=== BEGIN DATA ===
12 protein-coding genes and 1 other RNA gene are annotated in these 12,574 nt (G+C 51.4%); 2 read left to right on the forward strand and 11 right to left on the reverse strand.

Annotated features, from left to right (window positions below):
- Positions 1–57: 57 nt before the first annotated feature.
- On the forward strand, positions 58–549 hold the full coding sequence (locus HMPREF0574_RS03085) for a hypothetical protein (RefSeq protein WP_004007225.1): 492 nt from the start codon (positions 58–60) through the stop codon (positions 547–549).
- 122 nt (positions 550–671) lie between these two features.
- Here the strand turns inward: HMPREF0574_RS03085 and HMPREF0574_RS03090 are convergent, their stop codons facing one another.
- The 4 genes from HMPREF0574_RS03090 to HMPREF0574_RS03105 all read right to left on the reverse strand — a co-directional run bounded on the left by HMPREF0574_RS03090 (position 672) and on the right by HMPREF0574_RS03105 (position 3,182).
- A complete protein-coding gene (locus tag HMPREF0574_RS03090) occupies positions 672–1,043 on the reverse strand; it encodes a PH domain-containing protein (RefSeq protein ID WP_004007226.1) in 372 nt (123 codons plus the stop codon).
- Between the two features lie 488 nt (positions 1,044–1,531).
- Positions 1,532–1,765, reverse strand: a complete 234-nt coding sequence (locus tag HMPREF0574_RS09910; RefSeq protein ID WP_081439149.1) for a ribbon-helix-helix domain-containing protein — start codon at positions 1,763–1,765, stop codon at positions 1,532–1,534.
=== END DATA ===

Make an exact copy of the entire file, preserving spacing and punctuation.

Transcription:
12 protein-coding genes and 1 other RNA gene are annotated in these 12,574 nt (G+C 51.4%); 2 read left to right on the forward strand and 11 right to left on the reverse strand.

Annotated features, from left to right (window positions below):
- Positions 1–57: 57 nt before the first annotated feature.
- On the forward strand, positions 58–549 hold the full coding sequence (locus HMPREF0574_RS03085) for a hypothetical protein (RefSeq protein WP_004007225.1): 492 nt from the start codon (positions 58–60) through the stop codon (positions 547–549).
- 122 nt (positions 550–671) lie between these two features.
- Here the strand turns inward: HMPREF0574_RS03085 and HMPREF0574_RS03090 are convergent, their stop codons facing one another.
- The 4 genes from HMPREF0574_RS03090 to HMPREF0574_RS03105 all read right to left on the reverse strand — a co-directional run bounded on the left by HMPREF0574_RS03090 (position 672) and on the right by HMPREF0574_RS03105 (position 3,182).
- A complete protein-coding gene (locus tag HMPREF0574_RS03090) occupies positions 672–1,043 on the reverse strand; it encodes a PH domain-containing protein (RefSeq protein ID WP_004007226.1) in 372 nt (123 codons plus the stop codon).
- Between the two features lie 488 nt (positions 1,044–1,531).
- Positions 1,532–1,765, reverse strand: a complete 234-nt coding sequence (locus tag HMPREF0574_RS09910; RefSeq protein ID WP_081439149.1) for a ribbon-helix-helix domain-containing protein — start codon at positions 1,763–1,765, stop codon at positions 1,532–1,534.